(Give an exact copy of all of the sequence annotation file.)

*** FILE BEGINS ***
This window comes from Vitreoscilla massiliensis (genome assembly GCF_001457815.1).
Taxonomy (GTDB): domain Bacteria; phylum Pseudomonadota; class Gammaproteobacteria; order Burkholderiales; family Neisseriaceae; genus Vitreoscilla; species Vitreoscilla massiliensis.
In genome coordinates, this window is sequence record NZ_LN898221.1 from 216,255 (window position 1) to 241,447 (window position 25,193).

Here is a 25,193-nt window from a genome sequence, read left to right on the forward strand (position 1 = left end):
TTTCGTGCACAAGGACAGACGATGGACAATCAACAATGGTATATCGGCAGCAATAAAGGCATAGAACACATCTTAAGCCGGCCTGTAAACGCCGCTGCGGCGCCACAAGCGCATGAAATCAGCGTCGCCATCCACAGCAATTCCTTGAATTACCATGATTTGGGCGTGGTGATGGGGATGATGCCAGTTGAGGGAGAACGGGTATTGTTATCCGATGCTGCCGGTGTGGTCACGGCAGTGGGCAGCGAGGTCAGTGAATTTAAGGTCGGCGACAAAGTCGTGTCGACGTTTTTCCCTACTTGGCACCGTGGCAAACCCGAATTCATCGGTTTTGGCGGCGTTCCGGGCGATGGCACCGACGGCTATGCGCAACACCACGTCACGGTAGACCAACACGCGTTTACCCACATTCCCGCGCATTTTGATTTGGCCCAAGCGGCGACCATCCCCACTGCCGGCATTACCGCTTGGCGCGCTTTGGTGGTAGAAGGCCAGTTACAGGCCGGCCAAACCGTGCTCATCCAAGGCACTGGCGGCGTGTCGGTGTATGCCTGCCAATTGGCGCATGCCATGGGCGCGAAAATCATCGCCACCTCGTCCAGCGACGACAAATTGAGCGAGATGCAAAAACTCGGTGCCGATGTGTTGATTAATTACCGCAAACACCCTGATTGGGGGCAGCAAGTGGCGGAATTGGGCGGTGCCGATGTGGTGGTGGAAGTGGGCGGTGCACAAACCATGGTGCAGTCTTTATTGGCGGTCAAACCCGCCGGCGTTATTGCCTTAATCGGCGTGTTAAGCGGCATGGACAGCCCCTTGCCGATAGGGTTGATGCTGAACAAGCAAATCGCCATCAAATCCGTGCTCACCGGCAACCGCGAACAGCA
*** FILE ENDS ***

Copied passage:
This window comes from Vitreoscilla massiliensis (genome assembly GCF_001457815.1).
Taxonomy (GTDB): domain Bacteria; phylum Pseudomonadota; class Gammaproteobacteria; order Burkholderiales; family Neisseriaceae; genus Vitreoscilla; species Vitreoscilla massiliensis.
In genome coordinates, this window is sequence record NZ_LN898221.1 from 216,255 (window position 1) to 241,447 (window position 25,193).

Here is a 25,193-nt window from a genome sequence, read left to right on the forward strand (position 1 = left end):
TTTCGTGCACAAGGACAGACGATGGACAATCAACAATGGTATATCGGCAGCAATAAAGGCATAGAACACATCTTAAGCCGGCCTGTAAACGCCGCTGCGGCGCCACAAGCGCATGAAATCAGCGTCGCCATCCACAGCAATTCCTTGAATTACCATGATTTGGGCGTGGTGATGGGGATGATGCCAGTTGAGGGAGAACGGGTATTGTTATCCGATGCTGCCGGTGTGGTCACGGCAGTGGGCAGCGAGGTCAGTGAATTTAAGGTCGGCGACAAAGTCGTGTCGACGTTTTTCCCTACTTGGCACCGTGGCAAACCCGAATTCATCGGTTTTGGCGGCGTTCCGGGCGATGGCACCGACGGCTATGCGCAACACCACGTCACGGTAGACCAACACGCGTTTACCCACATTCCCGCGCATTTTGATTTGGCCCAAGCGGCGACCATCCCCACTGCCGGCATTACCGCTTGGCGCGCTTTGGTGGTAGAAGGCCAGTTACAGGCCGGCCAAACCGTGCTCATCCAAGGCACTGGCGGCGTGTCGGTGTATGCCTGCCAATTGGCGCATGCCATGGGCGCGAAAATCATCGCCACCTCGTCCAGCGACGACAAATTGAGCGAGATGCAAAAACTCGGTGCCGATGTGTTGATTAATTACCGCAAACACCCTGATTGGGGGCAGCAAGTGGCGGAATTGGGCGGTGCCGATGTGGTGGTGGAAGTGGGCGGTGCACAAACCATGGTGCAGTCTTTATTGGCGGTCAAACCCGCCGGCGTTATTGCCTTAATCGGCGTGTTAAGCGGCATGGACAGCCCCTTGCCGATAGGGTTGATGCTGAACAAGCAAATCGCCATCAAATCCGTGCTCACCGGCAACCGCGAACAGCA